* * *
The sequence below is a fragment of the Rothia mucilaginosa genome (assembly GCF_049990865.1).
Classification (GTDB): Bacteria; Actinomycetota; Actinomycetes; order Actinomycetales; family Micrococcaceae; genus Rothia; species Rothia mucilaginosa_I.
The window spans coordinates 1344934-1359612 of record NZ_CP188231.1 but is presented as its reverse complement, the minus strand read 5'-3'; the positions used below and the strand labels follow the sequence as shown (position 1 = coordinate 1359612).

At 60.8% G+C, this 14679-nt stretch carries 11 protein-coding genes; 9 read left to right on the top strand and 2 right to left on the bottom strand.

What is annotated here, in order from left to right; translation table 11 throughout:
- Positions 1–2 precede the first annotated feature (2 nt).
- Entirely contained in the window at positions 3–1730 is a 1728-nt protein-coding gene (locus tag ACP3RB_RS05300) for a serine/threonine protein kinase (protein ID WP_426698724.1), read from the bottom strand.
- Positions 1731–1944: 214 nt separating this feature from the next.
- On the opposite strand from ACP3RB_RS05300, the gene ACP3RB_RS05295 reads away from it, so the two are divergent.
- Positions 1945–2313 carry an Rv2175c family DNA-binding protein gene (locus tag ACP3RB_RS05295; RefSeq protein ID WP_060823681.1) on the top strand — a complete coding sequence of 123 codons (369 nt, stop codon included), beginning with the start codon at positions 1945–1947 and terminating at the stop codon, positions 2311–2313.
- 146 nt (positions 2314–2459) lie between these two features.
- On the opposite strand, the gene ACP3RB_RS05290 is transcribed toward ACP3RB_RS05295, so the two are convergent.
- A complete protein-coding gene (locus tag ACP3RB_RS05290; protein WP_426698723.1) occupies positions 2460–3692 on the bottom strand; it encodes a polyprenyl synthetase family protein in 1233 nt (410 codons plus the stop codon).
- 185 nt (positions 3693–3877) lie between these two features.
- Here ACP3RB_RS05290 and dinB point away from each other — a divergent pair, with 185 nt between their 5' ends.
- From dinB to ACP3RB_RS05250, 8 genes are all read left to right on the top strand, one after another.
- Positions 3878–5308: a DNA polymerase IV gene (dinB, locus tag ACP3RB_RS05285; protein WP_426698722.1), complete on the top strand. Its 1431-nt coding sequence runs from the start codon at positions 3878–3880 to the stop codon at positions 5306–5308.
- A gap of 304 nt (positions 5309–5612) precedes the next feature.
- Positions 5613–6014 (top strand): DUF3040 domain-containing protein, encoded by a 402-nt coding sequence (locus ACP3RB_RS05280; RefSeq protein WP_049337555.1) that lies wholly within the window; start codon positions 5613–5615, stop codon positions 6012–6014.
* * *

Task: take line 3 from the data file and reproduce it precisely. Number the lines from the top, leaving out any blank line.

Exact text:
The window spans coordinates 1344934-1359612 of record NZ_CP188231.1 but is presented as its reverse complement, the minus strand read 5'-3'; the positions used below and the strand labels follow the sequence as shown (position 1 = coordinate 1359612).